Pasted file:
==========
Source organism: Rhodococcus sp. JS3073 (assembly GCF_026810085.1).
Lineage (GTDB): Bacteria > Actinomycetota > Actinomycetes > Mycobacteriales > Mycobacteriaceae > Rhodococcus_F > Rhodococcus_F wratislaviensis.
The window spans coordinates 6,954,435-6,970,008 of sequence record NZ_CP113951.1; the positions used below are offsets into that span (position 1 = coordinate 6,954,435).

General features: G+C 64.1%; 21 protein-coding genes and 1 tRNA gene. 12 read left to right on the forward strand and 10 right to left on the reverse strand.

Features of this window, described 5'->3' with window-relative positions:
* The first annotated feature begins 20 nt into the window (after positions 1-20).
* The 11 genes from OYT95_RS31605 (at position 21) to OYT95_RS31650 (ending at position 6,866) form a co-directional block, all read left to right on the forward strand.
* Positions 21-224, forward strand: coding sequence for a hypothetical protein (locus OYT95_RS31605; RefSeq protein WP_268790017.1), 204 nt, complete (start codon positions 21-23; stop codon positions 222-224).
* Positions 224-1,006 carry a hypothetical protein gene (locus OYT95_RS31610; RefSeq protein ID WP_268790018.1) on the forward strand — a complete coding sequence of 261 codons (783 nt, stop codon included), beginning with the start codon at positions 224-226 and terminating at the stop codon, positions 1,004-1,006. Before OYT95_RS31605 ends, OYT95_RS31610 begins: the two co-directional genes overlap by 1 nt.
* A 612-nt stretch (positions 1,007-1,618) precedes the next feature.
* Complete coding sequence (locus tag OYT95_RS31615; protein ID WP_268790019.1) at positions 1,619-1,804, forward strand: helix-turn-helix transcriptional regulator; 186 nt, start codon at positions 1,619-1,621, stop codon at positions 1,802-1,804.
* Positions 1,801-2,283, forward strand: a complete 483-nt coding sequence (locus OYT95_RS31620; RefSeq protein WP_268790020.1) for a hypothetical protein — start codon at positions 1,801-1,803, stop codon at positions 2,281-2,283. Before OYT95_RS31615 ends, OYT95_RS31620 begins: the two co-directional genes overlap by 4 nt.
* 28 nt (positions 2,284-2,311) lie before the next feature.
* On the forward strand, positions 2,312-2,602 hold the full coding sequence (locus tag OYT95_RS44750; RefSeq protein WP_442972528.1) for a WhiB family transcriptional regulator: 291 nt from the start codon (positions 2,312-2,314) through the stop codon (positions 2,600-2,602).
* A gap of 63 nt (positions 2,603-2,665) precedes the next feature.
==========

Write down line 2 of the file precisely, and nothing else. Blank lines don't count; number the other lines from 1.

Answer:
Lineage (GTDB): Bacteria > Actinomycetota > Actinomycetes > Mycobacteriales > Mycobacteriaceae > Rhodococcus_F > Rhodococcus_F wratislaviensis.